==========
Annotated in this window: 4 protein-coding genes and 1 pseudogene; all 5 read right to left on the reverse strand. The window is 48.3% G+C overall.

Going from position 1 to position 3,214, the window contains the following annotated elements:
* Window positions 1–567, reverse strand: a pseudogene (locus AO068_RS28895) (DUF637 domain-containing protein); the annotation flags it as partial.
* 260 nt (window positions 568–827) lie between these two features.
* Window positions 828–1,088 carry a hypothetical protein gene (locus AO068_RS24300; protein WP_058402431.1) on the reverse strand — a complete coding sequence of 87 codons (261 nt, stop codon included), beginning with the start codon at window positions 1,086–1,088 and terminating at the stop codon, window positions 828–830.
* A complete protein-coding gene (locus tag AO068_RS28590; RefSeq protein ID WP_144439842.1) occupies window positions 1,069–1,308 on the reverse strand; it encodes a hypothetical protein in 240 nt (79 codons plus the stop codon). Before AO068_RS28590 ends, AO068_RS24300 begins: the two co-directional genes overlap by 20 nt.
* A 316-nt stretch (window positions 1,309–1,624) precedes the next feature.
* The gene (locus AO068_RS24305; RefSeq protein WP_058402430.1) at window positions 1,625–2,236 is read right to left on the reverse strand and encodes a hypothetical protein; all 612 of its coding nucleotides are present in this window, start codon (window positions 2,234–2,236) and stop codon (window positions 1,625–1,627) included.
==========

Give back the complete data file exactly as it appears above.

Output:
Annotated in this window: 4 protein-coding genes and 1 pseudogene; all 5 read right to left on the reverse strand. The window is 48.3% G+C overall.

Going from position 1 to position 3,214, the window contains the following annotated elements:
* Window positions 1–567, reverse strand: a pseudogene (locus AO068_RS28895) (DUF637 domain-containing protein); the annotation flags it as partial.
* 260 nt (window positions 568–827) lie between these two features.
* Window positions 828–1,088 carry a hypothetical protein gene (locus AO068_RS24300; protein WP_058402431.1) on the reverse strand — a complete coding sequence of 87 codons (261 nt, stop codon included), beginning with the start codon at window positions 1,086–1,088 and terminating at the stop codon, window positions 828–830.
* A complete protein-coding gene (locus tag AO068_RS28590; RefSeq protein ID WP_144439842.1) occupies window positions 1,069–1,308 on the reverse strand; it encodes a hypothetical protein in 240 nt (79 codons plus the stop codon). Before AO068_RS28590 ends, AO068_RS24300 begins: the two co-directional genes overlap by 20 nt.
* A 316-nt stretch (window positions 1,309–1,624) precedes the next feature.
* The gene (locus AO068_RS24305; RefSeq protein WP_058402430.1) at window positions 1,625–2,236 is read right to left on the reverse strand and encodes a hypothetical protein; all 612 of its coding nucleotides are present in this window, start codon (window positions 2,234–2,236) and stop codon (window positions 1,625–1,627) included.